Thanksgiving Tips – How to Avoid Personal Injury

November 22 2022 | Personal Injury Lawyer Blog
  • Happy Thanksgiving

    As family and friends across the country prepare for Thanksgiving celebrations this week, it is important to keep safety top of mind. Large gatherings of people, chaotic kitchens, alcohol, and Holiday traffic are just a few of the many elements that increase the risk of personal injury on Thanksgiving.

    Kitchen Fires

    The US Fire Administration reports that from 2017-2019, there were an estimated 2,300 building fires on Thanksgiving Day each year. This number was more than double the amount on each other day, with 74% of them being cooking fires. Whether you are attempting to make a family recipe or frying your first turkey, there are a few tips to keep in mind to avoid personal injury when preparing your Thanksgiving meal.

    1. If you are cooking on a stove top, stay in the kitchen and keep an eye on the food.
    2. When cooking turkey make sure to check on it frequently and do not leave it unattended.
    3. Keep children away from the stove, hot foods, hot liquids, and sharp utensils. Kids should be made aware of all hot surfaces, and stay a safe distance from any hot foods or liquids that could potentially splash from the food. It is also smart to keep all knives and sharp cooking utensils away from the edge of the counter and out of reach.
    4. Before cooking, test all smoke alarms in the home to ensure each are working properly.

    Keeping yourself safe in the kitchen is important, but you also need to make sure all guests on your property are mindful and keep themselves out of harm’s way. Even if it is not your fault, you could be held liable if a guest is injured on your property. Visit our Fire & Burn Injuries page to learn more about potential claims your guests could file if injured on your property.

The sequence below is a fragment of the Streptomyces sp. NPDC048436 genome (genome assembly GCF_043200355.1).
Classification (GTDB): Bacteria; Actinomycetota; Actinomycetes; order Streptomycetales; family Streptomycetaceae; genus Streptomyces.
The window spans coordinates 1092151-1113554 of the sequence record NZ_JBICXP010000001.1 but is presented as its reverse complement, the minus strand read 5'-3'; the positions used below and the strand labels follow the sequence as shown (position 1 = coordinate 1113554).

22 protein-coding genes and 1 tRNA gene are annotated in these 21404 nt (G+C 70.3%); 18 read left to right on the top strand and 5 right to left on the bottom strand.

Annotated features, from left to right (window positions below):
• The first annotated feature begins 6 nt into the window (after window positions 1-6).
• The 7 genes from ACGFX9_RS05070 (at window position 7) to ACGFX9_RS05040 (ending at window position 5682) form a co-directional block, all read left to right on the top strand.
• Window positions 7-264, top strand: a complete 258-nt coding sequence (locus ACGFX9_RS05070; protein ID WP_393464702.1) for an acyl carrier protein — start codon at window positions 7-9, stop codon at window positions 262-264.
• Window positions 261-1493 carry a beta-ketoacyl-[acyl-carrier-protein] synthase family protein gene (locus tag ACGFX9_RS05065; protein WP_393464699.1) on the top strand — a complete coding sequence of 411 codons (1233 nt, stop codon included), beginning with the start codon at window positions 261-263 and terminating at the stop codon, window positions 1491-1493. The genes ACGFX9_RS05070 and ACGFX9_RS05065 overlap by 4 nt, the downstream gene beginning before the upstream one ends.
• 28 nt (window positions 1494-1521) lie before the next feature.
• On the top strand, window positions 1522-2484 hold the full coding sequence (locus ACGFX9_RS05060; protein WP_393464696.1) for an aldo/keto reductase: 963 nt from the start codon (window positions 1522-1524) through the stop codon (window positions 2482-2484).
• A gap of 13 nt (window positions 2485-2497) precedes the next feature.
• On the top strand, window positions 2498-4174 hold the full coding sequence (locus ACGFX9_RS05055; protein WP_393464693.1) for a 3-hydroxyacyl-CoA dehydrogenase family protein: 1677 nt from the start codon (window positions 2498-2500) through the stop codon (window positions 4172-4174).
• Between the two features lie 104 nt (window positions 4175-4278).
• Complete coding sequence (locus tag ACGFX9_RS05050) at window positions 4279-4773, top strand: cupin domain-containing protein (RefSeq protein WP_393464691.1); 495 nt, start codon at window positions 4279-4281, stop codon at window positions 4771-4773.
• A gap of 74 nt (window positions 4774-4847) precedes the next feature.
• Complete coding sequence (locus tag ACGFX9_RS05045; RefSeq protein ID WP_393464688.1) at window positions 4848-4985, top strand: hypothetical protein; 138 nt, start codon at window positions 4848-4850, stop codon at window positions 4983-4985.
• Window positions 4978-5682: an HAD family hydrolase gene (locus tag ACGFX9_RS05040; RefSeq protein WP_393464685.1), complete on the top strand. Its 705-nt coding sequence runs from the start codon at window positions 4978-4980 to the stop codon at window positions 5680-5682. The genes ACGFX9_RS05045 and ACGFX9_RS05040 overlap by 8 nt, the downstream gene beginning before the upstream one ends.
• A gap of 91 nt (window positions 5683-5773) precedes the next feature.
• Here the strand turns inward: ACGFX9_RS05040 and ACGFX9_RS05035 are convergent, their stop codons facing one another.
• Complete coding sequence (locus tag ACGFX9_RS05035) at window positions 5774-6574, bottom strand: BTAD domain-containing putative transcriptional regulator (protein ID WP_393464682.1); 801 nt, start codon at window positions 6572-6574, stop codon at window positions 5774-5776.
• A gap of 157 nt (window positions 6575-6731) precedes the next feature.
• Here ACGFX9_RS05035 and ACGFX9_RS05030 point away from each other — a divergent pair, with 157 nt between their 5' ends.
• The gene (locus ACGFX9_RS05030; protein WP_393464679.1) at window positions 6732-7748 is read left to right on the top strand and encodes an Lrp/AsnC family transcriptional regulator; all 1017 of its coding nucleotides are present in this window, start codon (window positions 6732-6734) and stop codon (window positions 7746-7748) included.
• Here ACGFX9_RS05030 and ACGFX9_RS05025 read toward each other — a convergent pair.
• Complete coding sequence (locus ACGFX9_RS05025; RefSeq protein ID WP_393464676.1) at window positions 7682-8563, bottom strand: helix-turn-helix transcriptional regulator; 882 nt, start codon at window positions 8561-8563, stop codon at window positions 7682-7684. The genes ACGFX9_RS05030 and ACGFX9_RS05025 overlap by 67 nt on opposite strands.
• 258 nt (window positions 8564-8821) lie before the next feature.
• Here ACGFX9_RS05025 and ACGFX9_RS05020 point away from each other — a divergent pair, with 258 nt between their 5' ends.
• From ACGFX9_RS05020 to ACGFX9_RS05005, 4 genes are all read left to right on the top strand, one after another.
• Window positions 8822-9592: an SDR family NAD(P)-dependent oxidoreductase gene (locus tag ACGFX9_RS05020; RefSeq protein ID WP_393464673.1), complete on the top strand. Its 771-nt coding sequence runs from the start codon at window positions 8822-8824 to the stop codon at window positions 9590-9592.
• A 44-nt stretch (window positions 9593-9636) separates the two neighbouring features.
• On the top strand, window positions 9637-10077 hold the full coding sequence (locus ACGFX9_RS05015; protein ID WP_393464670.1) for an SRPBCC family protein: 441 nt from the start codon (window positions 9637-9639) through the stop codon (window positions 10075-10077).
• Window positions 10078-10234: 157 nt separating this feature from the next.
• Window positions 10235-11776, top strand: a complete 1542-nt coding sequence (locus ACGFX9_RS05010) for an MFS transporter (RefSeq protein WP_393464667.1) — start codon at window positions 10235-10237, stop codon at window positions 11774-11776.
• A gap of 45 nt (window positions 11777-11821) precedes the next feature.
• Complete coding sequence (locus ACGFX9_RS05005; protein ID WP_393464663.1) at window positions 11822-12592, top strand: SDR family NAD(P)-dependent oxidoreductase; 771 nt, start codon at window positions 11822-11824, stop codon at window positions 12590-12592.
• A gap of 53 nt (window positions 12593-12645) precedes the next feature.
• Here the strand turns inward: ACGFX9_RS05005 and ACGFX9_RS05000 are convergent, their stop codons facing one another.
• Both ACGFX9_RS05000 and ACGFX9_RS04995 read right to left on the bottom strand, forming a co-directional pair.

Thanksgiving Travel

    With the drop in Covid-19 cases, many people are predicted to hit the road for Thanksgiving, some for the first time in years! Undoubtedly, there will be heavy traffic on the highways. The Thanksgiving holiday already comes with higher risks of injury, and traffic accidents are one of the leading causes. In fact, the National Safety Council predicts that around 515 people may be fatally injured in a traffic accident this Thanksgiving, based on historical data. To decrease your likelihood of being in a car accident this holiday season, consider the following safety tips suggested by the Wright-Patterson Air Force Base:

    1. When planning for your trip, check the weather forecast prior to leaving. This is the best way to be prepared and be on high alert for inclement weather.
    2. Get your vehicle serviced and examined to ensure it is travel-worthy. It is best to have it checked out by an experienced mechanic.
    3. Give yourself a buffer period of time to account for increased traffic – leave a little earlier.
    4. Have roadside safety materials in your vehicle in case of emergency. Some important items to have are: